If you or a loved one recently sustained injuries and other damages as a result of another person’s negligence, the law may entitle you to compensation via a personal injury claim. However, given your current financial circumstances, you may hesitate to bring a lawsuit for the sole fact that you can barely afford your cost of living, much less pay for an attorney.
The good news is that most personal injury lawyers know that money is tight for accident victims. As a result, many work on a contingency fee basis. Nolo explains what a contingency fee arrangement is and how it may work for you.
The basics of a contingency fee arrangement
When you hire an attorney on a contingency fee basis, it means that you do not have to pay any lawyer fees until and if you receive some time of monetary recovery from your claim. In other words, your lawyer understands that your obligation to repay him or her for his or her services is contingent upon your receiving some type of compensation. Contingency fee arrangements are most common among personal injury lawyers.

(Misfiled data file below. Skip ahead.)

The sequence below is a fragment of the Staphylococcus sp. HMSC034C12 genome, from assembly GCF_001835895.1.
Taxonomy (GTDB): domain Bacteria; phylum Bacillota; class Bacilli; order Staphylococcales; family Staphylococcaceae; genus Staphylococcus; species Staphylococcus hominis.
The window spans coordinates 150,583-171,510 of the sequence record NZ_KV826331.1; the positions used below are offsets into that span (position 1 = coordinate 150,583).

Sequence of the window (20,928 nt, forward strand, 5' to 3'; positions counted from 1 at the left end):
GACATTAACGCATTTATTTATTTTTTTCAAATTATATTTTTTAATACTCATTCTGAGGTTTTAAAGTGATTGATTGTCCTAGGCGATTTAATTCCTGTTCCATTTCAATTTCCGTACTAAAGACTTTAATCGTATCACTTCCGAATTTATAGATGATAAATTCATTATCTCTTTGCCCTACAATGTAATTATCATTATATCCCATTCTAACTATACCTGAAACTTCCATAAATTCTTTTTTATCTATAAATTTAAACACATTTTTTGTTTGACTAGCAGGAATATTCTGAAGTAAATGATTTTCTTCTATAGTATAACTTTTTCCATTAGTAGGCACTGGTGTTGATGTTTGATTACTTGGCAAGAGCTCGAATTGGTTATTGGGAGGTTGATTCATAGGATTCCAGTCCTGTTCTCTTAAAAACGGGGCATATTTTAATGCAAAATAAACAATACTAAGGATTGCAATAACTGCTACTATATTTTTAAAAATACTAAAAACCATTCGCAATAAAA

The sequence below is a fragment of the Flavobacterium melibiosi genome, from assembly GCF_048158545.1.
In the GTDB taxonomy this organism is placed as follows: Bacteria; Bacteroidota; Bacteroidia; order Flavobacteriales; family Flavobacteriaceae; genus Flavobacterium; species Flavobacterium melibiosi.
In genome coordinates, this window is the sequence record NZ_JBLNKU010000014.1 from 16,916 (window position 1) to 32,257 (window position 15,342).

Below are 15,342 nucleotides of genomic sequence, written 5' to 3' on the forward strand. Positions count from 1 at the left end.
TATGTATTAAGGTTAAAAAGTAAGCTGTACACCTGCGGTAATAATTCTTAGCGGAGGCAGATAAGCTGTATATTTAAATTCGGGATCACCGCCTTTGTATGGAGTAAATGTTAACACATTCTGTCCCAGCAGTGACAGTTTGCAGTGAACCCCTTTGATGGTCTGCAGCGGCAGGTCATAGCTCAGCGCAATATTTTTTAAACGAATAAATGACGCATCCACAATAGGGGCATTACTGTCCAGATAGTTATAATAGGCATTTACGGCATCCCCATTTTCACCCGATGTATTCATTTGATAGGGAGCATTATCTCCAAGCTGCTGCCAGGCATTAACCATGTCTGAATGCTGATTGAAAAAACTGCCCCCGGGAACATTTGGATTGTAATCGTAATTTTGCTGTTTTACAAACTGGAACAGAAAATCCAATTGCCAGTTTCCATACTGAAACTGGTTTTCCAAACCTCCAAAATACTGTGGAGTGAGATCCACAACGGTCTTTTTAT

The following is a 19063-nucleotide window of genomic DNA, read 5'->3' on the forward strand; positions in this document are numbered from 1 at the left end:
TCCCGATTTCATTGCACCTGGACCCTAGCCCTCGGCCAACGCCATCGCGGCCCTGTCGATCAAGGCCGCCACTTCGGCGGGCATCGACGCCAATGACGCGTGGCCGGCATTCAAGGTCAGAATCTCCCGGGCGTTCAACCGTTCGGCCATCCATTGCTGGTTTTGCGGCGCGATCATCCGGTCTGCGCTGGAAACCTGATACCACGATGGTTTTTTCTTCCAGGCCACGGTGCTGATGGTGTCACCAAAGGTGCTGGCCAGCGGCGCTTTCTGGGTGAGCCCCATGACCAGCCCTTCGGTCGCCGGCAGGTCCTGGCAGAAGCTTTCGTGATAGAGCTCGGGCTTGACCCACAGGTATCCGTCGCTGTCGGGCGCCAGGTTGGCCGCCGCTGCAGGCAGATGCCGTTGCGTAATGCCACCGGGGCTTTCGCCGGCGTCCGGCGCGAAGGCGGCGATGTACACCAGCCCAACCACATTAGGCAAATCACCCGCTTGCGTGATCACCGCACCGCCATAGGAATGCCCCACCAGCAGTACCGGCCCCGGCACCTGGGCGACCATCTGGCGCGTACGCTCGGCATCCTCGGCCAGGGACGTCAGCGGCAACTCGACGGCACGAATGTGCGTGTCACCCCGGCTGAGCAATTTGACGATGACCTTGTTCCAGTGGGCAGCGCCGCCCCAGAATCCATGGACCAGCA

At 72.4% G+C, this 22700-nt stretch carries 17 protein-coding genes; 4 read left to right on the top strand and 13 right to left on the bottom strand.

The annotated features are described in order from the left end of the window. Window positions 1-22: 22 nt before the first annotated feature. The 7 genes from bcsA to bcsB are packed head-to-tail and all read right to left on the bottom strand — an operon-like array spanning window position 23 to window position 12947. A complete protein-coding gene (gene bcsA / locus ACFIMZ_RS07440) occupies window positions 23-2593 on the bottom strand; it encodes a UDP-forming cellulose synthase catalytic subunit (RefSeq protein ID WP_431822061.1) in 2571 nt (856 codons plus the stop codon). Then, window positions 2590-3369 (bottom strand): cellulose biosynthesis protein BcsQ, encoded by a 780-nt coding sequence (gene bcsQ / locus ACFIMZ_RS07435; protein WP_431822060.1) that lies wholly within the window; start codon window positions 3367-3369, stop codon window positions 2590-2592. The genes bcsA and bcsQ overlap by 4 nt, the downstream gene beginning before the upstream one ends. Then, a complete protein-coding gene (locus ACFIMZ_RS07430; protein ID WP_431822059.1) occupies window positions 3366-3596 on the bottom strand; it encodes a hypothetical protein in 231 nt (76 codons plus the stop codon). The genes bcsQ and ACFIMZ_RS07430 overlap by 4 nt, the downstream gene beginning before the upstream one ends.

If your lawyer is successful in helping you recover compensation, he or she will pay him or herself a percentage of your recovery. The percentage is one upon which you and him or she agree prior to entering a legal contract. However, the standard percentage is around one-third, or 33%, of a final award or settlement. Attorneys may charge more, though, if the level of risk associated with your case is substantial or if he or she agrees to pay court and litigation fees until those close of your case.
Though a contingency fee arrangement can help eliminate many of the upfront costs associated with a personal injury lawsuit, there are still out-of-pocket costs you will have to cover. These include court and filing fees, which average about $400; discovery costs; the costs associated with obtaining evidence; the costs of hiring expert witnesses; and overhead and incidentals.
Because of contingency fee arrangements, quality legal representation does not have to be out of reach. You can pursue the maximum amount of compensation for your or your loved one’s harm without adding additional stress to your life.